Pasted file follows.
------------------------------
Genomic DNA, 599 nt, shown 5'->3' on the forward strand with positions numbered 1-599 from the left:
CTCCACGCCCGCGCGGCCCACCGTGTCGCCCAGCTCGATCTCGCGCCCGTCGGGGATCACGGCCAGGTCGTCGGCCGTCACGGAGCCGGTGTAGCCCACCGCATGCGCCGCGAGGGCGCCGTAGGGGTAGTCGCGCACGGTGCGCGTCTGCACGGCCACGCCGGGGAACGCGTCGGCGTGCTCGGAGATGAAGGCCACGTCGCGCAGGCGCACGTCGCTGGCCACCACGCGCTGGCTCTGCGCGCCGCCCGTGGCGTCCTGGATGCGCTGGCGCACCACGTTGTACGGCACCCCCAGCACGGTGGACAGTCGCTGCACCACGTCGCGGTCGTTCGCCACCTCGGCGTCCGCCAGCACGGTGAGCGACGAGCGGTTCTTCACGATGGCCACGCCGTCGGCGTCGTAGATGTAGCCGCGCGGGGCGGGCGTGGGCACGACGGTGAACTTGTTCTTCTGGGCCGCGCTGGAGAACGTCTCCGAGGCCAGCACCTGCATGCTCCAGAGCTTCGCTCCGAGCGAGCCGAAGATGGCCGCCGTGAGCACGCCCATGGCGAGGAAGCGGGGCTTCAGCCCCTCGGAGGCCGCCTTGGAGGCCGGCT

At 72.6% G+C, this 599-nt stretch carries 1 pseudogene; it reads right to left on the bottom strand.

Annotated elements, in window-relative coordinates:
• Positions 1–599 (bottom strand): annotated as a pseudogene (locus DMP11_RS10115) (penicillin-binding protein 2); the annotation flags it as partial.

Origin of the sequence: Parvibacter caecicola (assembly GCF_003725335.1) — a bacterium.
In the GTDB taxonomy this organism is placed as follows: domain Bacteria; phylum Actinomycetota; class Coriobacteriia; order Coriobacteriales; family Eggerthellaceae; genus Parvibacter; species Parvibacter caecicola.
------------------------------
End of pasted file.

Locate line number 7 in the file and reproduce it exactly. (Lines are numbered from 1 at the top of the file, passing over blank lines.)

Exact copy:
In the GTDB taxonomy this organism is placed as follows: domain Bacteria; phylum Actinomycetota; class Coriobacteriia; order Coriobacteriales; family Eggerthellaceae; genus Parvibacter; species Parvibacter caecicola.